Big Data: Generation Next

The following was first published in Analytics Magazine. Dr. Vijay Mehrotra is an associate professor, Department of Finance and Quantitative Analytics, School of Business and Professional Studies, University of San Francisco.

We have all been hearing about both the “the analytics revolution” and “the rise of Big Data” forever, or so it seems. I credit the book “Competing on Analytics” by Thomas H. Davenport and Jeanne G. Harris [Harvard Business School Press, 2007] with making “analytics” part of the mainstream business lexicon. Similarly, the McKinsey Global Institute (MGI) report entitled “Big Data: The next frontier for innovation, competition and productivity,” released in May 2011, has had the same effect for the term “Big Data.”

This MGI report formally defined Big Data as “datasets whose size is beyond the ability of typical database software tools to capture, manage and analyze,” while also identifying several vertical industries and classes of applications that can be improved by intelligent use of data for better decision-making, innovation and competitive advantage. In fact, many of the broad themes presented in this report echo the ideas presented by Davenport and Harris in “Competing on Analytics.” As such, over the past year, it has become natural to think of “analytics” and “Big Data” as being virtually synonymous with one another.

I caught up with Davenport by phone a couple of weeks ago. He was in the midst of a study on the human side of Big Data sponsored by SAS Institute and EMC/Green Plum, and he was kind enough to share some of his findings with me. Over the past few months, he had interviewed a large number of data scientists who were working in Big Data roles in an effort to understand who they are, where they are working and what they are working on. I found some of his observations insightful and others more surprising.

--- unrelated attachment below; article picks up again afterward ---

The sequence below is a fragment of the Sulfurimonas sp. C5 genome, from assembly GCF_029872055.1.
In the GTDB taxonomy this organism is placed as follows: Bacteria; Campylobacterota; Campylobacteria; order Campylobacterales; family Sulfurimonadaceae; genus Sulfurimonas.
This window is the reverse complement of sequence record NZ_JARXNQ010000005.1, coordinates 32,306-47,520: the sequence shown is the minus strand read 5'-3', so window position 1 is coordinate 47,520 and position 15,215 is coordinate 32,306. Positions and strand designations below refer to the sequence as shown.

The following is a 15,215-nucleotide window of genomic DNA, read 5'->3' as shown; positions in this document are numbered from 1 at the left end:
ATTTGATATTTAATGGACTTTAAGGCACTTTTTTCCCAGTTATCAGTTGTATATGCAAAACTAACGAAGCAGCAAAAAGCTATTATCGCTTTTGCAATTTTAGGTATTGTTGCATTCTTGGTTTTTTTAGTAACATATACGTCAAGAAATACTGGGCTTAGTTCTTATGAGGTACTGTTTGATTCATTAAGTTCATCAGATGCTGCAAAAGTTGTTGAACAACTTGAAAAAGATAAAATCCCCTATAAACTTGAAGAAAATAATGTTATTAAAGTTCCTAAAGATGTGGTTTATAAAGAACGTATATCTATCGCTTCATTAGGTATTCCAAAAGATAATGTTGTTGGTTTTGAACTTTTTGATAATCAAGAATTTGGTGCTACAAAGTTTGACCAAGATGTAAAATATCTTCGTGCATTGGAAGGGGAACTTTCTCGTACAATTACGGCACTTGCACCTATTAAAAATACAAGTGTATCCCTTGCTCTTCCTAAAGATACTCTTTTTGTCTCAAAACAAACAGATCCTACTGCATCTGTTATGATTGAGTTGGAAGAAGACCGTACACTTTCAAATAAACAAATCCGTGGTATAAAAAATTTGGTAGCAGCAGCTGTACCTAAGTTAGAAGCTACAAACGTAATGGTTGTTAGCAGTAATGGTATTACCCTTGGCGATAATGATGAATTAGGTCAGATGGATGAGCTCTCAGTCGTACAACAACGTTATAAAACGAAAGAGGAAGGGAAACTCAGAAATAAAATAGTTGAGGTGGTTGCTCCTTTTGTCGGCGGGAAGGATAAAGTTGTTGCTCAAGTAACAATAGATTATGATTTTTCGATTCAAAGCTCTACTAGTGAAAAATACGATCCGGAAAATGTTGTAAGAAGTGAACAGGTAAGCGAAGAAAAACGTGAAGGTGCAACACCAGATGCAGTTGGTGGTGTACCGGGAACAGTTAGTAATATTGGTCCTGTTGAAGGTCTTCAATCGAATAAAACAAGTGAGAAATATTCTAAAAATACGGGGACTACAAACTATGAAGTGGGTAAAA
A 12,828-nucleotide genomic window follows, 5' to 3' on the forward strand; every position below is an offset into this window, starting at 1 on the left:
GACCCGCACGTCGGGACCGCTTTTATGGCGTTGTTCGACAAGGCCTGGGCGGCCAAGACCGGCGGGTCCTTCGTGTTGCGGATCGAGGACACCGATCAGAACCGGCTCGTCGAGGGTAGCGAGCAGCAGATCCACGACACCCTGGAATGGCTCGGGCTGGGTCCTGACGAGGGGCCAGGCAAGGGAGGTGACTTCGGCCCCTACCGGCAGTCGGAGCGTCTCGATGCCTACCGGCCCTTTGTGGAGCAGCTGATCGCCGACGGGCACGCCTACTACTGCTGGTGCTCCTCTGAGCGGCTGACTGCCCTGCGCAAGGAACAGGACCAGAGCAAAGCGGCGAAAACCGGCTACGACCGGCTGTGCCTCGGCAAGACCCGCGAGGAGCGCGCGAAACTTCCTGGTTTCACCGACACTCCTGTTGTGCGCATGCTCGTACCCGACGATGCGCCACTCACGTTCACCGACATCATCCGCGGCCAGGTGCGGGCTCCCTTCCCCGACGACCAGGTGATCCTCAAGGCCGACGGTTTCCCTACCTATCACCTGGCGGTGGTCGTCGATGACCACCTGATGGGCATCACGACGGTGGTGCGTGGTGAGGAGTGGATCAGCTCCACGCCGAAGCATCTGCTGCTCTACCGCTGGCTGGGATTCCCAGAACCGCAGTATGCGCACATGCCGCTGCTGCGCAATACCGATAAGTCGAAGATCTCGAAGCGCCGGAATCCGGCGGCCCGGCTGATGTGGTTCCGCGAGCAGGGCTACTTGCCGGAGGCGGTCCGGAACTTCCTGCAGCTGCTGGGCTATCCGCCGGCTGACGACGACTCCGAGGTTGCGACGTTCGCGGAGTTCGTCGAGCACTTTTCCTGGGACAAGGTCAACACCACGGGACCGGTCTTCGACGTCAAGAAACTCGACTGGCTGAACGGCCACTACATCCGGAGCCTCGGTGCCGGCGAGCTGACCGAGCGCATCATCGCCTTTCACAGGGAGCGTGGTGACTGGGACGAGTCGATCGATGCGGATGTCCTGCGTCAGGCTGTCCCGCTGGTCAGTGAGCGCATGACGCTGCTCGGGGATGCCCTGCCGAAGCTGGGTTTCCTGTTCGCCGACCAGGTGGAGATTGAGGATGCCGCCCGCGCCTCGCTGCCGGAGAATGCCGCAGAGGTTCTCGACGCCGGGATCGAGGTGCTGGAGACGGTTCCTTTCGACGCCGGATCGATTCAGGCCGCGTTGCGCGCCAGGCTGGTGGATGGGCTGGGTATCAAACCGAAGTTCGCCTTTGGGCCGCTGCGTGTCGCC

The data scientists who Davenport had spoken with had academic backgrounds in many different disciplines including physics, mathematics, computer science, statistics and operations research, as well as less obvious ones such as meteorology, ecology and several social science fields. Almost all had Ph.D.s, and in many cases their research had been a catalyst for the development of their deep data skills (Davenport cited one recent Ph.D. cohort of seven applied ecology students, of whom six had launched careers in Big Data, rather than academia, after finishing graduate school).

More surprising, however, was Davenport’s observation that “very few large companies are going to bother with ‘first generation’ data scientists.” While pointing to General Electric as a notable exception, he noted that the vast majority of the data scientists who he had found worked at platform companies such as Facebook, Twitter, Google, Yahoo and LinkedIn and at startup companies such as Splunk [1] see exciting entrepreneurial opportunities [2] in creating tools to enable more efficient access, visualization and mining of large streams of data from multiple sources.

“Data management seems to dominate the world of Big Data right now,” Davenport explained. “There’s a huge focus on visualization and reporting among the data scientists I talked to. The statisticians are a little bit frustrated … One of the quips I heard was, ‘Big Data = Little Math.’ ”